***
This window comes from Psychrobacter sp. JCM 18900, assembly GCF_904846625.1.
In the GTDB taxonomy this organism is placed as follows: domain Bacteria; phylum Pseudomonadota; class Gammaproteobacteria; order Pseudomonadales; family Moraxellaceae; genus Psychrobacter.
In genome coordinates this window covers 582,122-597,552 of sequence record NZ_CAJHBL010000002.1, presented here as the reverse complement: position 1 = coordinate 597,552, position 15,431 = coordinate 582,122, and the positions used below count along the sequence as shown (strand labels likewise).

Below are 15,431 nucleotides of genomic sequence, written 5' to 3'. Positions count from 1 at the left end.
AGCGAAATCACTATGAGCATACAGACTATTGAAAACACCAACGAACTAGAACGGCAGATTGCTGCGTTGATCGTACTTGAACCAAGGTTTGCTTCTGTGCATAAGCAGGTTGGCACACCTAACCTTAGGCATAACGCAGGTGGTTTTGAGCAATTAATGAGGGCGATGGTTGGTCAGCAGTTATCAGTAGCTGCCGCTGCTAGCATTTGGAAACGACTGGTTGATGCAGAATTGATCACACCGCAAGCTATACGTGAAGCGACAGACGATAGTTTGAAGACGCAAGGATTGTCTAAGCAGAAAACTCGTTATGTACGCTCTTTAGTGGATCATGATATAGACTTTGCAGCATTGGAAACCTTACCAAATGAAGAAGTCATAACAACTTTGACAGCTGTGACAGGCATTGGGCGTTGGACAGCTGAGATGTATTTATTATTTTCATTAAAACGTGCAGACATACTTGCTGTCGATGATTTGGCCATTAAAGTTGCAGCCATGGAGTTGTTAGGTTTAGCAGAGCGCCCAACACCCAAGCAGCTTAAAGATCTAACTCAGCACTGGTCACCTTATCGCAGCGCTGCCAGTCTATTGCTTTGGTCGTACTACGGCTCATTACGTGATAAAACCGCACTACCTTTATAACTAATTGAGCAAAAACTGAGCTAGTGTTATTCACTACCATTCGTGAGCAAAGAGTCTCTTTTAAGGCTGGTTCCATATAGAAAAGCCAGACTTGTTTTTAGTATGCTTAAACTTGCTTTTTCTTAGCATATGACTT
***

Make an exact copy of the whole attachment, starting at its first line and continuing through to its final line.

This window comes from Psychrobacter sp. JCM 18900, assembly GCF_904846625.1.
In the GTDB taxonomy this organism is placed as follows: domain Bacteria; phylum Pseudomonadota; class Gammaproteobacteria; order Pseudomonadales; family Moraxellaceae; genus Psychrobacter.
In genome coordinates this window covers 582,122-597,552 of sequence record NZ_CAJHBL010000002.1, presented here as the reverse complement: position 1 = coordinate 597,552, position 15,431 = coordinate 582,122, and the positions used below count along the sequence as shown (strand labels likewise).

Below are 15,431 nucleotides of genomic sequence, written 5' to 3'. Positions count from 1 at the left end.
AGCGAAATCACTATGAGCATACAGACTATTGAAAACACCAACGAACTAGAACGGCAGATTGCTGCGTTGATCGTACTTGAACCAAGGTTTGCTTCTGTGCATAAGCAGGTTGGCACACCTAACCTTAGGCATAACGCAGGTGGTTTTGAGCAATTAATGAGGGCGATGGTTGGTCAGCAGTTATCAGTAGCTGCCGCTGCTAGCATTTGGAAACGACTGGTTGATGCAGAATTGATCACACCGCAAGCTATACGTGAAGCGACAGACGATAGTTTGAAGACGCAAGGATTGTCTAAGCAGAAAACTCGTTATGTACGCTCTTTAGTGGATCATGATATAGACTTTGCAGCATTGGAAACCTTACCAAATGAAGAAGTCATAACAACTTTGACAGCTGTGACAGGCATTGGGCGTTGGACAGCTGAGATGTATTTATTATTTTCATTAAAACGTGCAGACATACTTGCTGTCGATGATTTGGCCATTAAAGTTGCAGCCATGGAGTTGTTAGGTTTAGCAGAGCGCCCAACACCCAAGCAGCTTAAAGATCTAACTCAGCACTGGTCACCTTATCGCAGCGCTGCCAGTCTATTGCTTTGGTCGTACTACGGCTCATTACGTGATAAAACCGCACTACCTTTATAACTAATTGAGCAAAAACTGAGCTAGTGTTATTCACTACCATTCGTGAGCAAAGAGTCTCTTTTAAGGCTGGTTCCATATAGAAAAGCCAGACTTGTTTTTAGTATGCTTAAACTTGCTTTTTCTTAGCATATGACTT